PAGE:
Q&A – Clive Tilley

If there is any sector that demonstrates the difficulties of operating in the Russian property market, it is probably the gaming industry. Though regulated by the government, the sector is still subject to the vagaries of Russian president Vladimir Putin. In an effort to do away with the country's ubiquitous small gaming halls, a recently introduced law says all casinos currently in operation must shut down by June 2009; going forward, casinos will only be allowed in four regional locations. Clive Tilley, the British founder of international gaming management firm Tilley Entertainment, is one of the few foreigners with experience of running a casino in Russia. Here, he discusses his plans to roll out US-style hotel casino complexes in Russia, the market's reaction to the new regulations and the difficulty of finding quality real estate for his projects.

How did you enter the casino market in Moscow?
I went to Moscow to set up a distribution network of slot machines for a manufacturer about five years ago at a time when I was already a casino operator, particularly in Latin America. In one of the transactions, I found this hotel with a tremendously large unused space. I met with the hotel owner, who also had the idea of putting a casino in there. The property is called the Korston. It is on the southern side of the city next to a university and also has a cinema, convention center, mall, business center and department store.

What is the overall strategy?
Having seen the growth of the casino industry, I knew there was growth in the market that hasn’t been seen before—that is, for the introduction of the larger Western or US-style gaming complexes, rather than traditional British or European small-club gaming. The idea is to create a branded hotel and entertainment complex with Korston in strategic Russian cities, basically owned and operated by the Russian partner, though with senior management we have brought in.

How is the gaming industry in Russia developing?
The industry has been growing over the last few years and has a lot more potential for growth, particularly in the larger entertainment-driven casinos instead of than smaller, fragmented ad-hoc operations. However, very recently the government has created new legislation that requires all casinos to close by June 2009; it has designated four new regions where casinos can be developed. I think what the government is trying to do is control and regulate a business that got out of control.

How has the market reacted?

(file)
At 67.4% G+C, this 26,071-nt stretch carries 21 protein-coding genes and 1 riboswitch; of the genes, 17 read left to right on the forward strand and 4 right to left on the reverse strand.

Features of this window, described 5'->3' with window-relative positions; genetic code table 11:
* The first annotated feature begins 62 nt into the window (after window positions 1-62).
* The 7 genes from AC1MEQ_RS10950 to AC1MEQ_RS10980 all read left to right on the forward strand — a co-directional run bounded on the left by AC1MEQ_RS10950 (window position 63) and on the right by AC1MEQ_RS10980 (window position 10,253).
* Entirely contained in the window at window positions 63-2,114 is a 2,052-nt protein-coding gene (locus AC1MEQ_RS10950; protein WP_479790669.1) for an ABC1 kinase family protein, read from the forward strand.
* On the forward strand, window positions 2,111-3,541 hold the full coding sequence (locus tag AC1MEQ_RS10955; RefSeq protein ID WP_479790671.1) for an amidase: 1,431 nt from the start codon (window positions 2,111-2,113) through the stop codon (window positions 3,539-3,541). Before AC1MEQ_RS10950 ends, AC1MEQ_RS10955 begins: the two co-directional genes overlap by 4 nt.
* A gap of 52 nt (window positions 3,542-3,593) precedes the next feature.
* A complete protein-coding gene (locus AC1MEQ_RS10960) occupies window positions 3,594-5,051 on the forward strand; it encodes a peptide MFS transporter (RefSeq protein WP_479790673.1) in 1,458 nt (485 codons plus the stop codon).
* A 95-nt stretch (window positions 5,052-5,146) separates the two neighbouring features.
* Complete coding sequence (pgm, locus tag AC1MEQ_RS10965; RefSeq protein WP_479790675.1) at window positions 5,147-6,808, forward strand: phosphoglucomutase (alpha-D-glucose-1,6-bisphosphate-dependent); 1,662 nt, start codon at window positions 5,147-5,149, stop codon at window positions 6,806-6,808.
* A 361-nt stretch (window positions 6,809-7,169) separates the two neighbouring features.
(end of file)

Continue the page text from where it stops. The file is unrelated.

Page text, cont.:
At the moment, nobody is leading the charge to go to these places [Altai, Primorsk, Kaliningrad and an area between the Rostov and Krasnodar regions]. You need certain critical mass, a local market and a lot of infrastructure to bring people in. Regions like Rostov are difficult regions because they don’t have a feeder market. We are contemplating projects involving investment of several hundreds of millions of dollars, and you need all the infrastructure in place. This is the dilemma the industry faces today. There is potentially life for casino hotels in Russia but it is going to be in a different situation compared to what we know today.

What have been the other challenges?
Real estate. You cannot find locations: Scarcity and cost are the issues. The Moscow property was a change of use and retro-fit, but the new sites—we have about six—are new-build projects. They are on greenfield city locations. Having a Russian partner is the key. The principal shareholder of Korston, Anatoliy Kuznetsov, is well-connected to key players. He was quite visionary and started land-banking when land was a lot less expensive. We are fortunate in that these locations are well-situated, but we now have to consider how to modify the product if we are not going to be allowed to include casino gaming as part of the product. Also, doing business in Russia is more complicated. There are more regulatory issues. The biggest challenge is to understand how to operate within the legal framework because it is not always clear. Government tax inspectors come along regularly and check your operation. You find out pretty quickly where the issues are, if there are any.

Have you experienced interference from other groups?
No. You hear a lot of stories, but in my case I was fortunate. By the time I went to the market, things were a lot different.

Why have international gaming companies not moved in?
They were previously concerned about the lack of regulations, seeing as they are nearly all public companies. The hotel chains have done okay, though.

With the recent law change, have you given up on Russia?
Not at all. We believe in the market a lot. The profile is good for any service-oriented business. We have already established a product so we are hoping that we may be able to communicate and collaborate with the government to find a solution. One phase of the law has effectively closed all of the smaller operations, which is going to spark consolidation. And that is going to help.